Track & Trace. Understand what you are experiencing. Acknowledge the moment. Know that there will be direct consequences that hinge on your very next move, and that the implications of those actions will define you irreversibly.

Cain cannot and will not engage with these emotions and, as we know, his next action is shocking. But he was warned. By God Himself!

The second paragraph of our central declaration of faith – the Shema Yisrael prayer – contains a broad correlation between our behaviour and the prosperity and success of our agricultural and spiritual efforts. Do well, keep dedicated to God and His guiding principles and rain will fall when it should and we will be protected.

If not, there will be implications and consequences to our actions, and sin always crouches at the door. Track & Trace.

The Jewish year itself has a majesty and a metronomic harmony to it that also speaks of tracking and tracing its graceful movement. Starting from any festival in the year, there is a meandering narrative that tracks and traces our Jewish story in a series of perpetual moments that speak of the relationships between us and our Creator; between us and our fellow Jews, between us and our families and between us and the world at large.

I find the connection between the months very instructive. From the summer months of Tammuz and Av – re-experiencing the anguish of the Destruction of the Temple – through the contemplation and anticipation of the month of Elul, leading up to the crescendo of Rosh Hashanah and Yom Kippur, to the sublime experience of Sukkot, as the ultimate symphony of Track & Trace.

We fell short once. We did it often. We lost our way.

But we have factored in time to reflect, to heal, to determine a way forward and the daily sound of the Shofar for a whole month of Elul helps to sharpen our focus.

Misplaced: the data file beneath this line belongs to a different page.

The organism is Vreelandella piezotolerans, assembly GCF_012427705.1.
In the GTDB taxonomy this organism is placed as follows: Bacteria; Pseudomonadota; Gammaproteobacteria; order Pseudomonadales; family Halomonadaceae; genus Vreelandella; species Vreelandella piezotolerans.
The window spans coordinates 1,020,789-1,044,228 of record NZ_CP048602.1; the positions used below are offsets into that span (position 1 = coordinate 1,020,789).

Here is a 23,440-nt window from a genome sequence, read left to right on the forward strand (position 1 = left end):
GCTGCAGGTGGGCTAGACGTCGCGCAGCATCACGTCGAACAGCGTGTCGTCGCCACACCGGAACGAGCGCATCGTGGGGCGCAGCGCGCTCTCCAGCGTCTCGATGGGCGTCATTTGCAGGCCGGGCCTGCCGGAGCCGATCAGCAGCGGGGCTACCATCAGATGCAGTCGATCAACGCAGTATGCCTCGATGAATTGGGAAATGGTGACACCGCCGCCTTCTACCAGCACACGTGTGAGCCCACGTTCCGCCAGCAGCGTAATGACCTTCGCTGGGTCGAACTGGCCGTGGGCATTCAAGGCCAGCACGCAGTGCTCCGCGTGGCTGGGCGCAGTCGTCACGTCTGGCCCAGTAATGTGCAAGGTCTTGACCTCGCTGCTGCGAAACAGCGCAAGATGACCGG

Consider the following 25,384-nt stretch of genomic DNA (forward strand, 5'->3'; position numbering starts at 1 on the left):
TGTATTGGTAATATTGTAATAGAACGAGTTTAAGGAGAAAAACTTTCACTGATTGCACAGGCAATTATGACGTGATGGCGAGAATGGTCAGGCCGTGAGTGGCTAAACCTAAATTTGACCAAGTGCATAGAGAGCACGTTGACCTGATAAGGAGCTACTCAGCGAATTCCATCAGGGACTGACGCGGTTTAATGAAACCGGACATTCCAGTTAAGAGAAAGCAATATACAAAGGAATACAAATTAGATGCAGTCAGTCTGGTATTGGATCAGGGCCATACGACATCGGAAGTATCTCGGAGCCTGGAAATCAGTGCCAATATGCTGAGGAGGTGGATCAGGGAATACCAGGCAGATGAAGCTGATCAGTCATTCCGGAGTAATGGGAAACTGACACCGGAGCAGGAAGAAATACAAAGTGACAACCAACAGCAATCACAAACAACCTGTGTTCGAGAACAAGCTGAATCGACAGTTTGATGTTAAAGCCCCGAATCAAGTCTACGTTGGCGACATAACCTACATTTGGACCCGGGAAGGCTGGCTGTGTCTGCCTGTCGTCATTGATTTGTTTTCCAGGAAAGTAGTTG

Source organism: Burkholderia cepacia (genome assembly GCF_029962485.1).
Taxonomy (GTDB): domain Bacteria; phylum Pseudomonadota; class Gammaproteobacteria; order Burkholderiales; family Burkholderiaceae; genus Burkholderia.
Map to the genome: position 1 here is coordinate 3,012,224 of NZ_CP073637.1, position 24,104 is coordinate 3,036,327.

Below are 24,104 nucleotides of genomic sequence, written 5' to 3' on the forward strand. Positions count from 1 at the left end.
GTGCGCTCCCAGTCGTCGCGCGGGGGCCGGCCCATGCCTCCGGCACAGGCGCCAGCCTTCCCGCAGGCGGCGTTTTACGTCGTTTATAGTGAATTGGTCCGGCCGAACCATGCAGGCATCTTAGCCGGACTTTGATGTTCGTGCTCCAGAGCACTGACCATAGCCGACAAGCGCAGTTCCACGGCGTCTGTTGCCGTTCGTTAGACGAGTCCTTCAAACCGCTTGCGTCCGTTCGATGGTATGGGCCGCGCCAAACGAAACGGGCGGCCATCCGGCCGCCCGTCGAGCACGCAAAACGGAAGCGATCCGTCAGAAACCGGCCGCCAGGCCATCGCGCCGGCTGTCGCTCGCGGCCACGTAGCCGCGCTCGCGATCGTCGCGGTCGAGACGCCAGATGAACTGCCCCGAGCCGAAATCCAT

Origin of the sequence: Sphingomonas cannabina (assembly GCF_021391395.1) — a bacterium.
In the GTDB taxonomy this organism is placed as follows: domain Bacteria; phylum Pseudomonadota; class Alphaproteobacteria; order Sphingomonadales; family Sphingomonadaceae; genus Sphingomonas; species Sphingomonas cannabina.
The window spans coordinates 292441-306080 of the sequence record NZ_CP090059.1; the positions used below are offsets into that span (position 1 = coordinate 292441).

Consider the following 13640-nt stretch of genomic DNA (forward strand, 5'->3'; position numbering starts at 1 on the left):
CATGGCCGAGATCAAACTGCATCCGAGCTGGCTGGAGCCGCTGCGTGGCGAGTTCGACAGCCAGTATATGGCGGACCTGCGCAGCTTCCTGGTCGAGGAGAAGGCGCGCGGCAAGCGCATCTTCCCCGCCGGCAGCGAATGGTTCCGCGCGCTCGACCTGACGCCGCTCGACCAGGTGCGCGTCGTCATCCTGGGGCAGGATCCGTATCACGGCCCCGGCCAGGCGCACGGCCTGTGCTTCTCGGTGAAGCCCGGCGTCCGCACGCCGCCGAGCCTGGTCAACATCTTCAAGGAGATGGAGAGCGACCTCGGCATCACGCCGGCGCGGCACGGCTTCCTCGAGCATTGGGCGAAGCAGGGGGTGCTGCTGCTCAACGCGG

We become acutely aware of the passage of time and its power to create urgency as well as allow us to resolve to redouble our efforts to do better.

We come to the High Holy Days with a small sense of what we would like for the coming year. We do our best to look forward with hope and optimism that the future is as yet unwritten and it is beckoning us to write it well.

If we have tracked our experiences and we have traced them to the best of ourselves and the bits we are looking to do better, then the process may not be perfect, but it is our very best effort.

And we should be proud of our achievements to date and grateful for the blessing of time to come to make our Creator proud of what we can still achieve.

- September 7th 2020

About the Author

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Rabbi Daniel Epstein Rabbi Daniel Epstein is one half of the rabbinic duo at Cockfosters & N Southgate United Synagogue in North London. Rabbi Epstein is married to Ilana, the founder of Jewish Futures’ organisation Ta’am. He is also a governor at the JFS school in London and a believer that a true sense of self-worth is the key to all things. 

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Track and Trace: A Guide To Life?